Chief, Obstetrics & Gynecology
Director, Institute for Robotics & Minimally Invasive Surgery
Northern Westchester Hospital

Control and Prevention (CDC): Despite evidence that cervical cancer screening saves lives, about eight million women, ages 21 to 65 years, have not been screened for cervical cancer in the past five years. In addition, more than half of new cervical cancer cases occur among women who have never or rarely been screened.  Here, I explain which tests you need, when to get screened, and demystify the protective HPV vaccine. I also offer women a silver lining: You rarely have to worry about advanced cervical cancer if you are regularly screened.

Did you know that cervical cancer was the leading cause of death among women 40 years ago?

The introduction of screening through the Pap smear has caused the disease to drop to the fourth cause of female mortality. But that incidence could be lowered even further if more women had the recommended Pap test. To understand this screening’s exceptional value, you need to know more about the primary cause of cervical cancer: Human Papillomavirus (HPV).

HPV causes approximately 90 percent of all cervical cancer cases.

This sexually transmitted virus is so common, most people will contract it at some point in their lives. There are many strains (types) of HPV. Certain HPV strains are responsible for changes on a woman’s cervix that can result in cervical cancer. Other strains may cause genital or skin warts.  Additional factors that contribute to an increased risk for cervical cancer include smoking, extended use of birth control, and having multiple sexual partners.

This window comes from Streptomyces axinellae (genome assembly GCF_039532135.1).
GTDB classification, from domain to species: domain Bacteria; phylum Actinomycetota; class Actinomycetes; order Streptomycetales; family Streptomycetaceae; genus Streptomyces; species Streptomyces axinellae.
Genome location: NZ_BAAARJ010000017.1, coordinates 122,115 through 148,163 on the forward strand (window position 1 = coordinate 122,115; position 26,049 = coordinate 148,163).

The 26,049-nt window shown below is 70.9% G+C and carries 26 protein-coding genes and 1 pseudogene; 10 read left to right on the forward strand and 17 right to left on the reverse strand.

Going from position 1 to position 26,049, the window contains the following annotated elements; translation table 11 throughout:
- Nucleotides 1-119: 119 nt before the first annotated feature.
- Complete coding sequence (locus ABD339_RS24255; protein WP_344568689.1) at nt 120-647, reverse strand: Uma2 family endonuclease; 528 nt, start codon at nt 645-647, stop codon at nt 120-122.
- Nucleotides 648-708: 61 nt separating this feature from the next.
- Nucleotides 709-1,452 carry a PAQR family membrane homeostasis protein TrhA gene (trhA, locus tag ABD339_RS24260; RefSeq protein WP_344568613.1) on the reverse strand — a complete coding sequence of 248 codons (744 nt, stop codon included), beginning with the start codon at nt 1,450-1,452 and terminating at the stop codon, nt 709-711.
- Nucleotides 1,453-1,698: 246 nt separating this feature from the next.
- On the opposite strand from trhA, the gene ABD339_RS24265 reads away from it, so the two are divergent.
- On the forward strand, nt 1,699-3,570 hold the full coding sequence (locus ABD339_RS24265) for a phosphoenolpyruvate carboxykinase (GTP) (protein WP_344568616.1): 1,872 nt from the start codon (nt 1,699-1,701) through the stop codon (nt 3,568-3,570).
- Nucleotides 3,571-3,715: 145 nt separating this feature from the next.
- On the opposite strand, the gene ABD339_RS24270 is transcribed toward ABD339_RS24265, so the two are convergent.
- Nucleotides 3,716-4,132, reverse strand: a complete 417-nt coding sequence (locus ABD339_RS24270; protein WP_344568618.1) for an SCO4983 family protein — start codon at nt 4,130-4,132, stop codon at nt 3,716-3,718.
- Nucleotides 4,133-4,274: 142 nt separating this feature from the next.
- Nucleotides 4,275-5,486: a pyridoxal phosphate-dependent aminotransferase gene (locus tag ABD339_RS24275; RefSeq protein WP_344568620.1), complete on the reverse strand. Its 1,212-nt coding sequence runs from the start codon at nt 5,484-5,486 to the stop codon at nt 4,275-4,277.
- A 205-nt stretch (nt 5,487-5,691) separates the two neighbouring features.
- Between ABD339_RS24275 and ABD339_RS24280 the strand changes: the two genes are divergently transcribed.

Most women who have cervical cancer will have no symptoms. However, infrequent symptoms may include unexplained vaginal bleeding, bleeding after intercourse and abnormal vaginal discharge. What’s more, the strains of HPV that may lead to cervical cancer are also asymptomatic.

Regular screening for cervical cancer has extraordinary life-saving potential.

The screening test — the Pap smear– involves brushing cells off the cervix, which are then examined for abnormalities. Our goal is to identify cervical cancer in a precancerous state, when it is highly curable. The impact of identifying the disease early through a Pap smear is evidenced by the fact that, from 2001 to 2010, the incidence of the disease decreased by almost two percent per year.

So when should you get screened? New guidelines recommend that women start at age 21. A Pap smear is recommended every three years, combined with an examination of the same cervical cells for HPV, until the age of 65, provided you have no risk factors or abnormal Pap smears. At 65, screenings can be discontinued if there have been no abnormal results in the previous 10 years, or no history prior to the past ten years of moderately pre-cancerous growth.

“Seeing your gynecologist annually is a vital
part of a woman’s comprehensive health care.”

The three-year guideline takes into account that for most women, cervical cancer doesn’t progress quickly. Very rarely does it advance from normal to cancer in one year. Therefore, if a woman is screened every three years, there is every likelihood the disease will be caught while still in the highly curable pre-cancerous stage.

Keep in mind that the guideline represents the minimum number of screenings you need to be safe. However, some women require more frequent screenings. At each visit, your gynecologist will determine if it is appropriate to do a Pap smear, by assessing all risk factors.

There are two other forms of prevention for cervical cancer.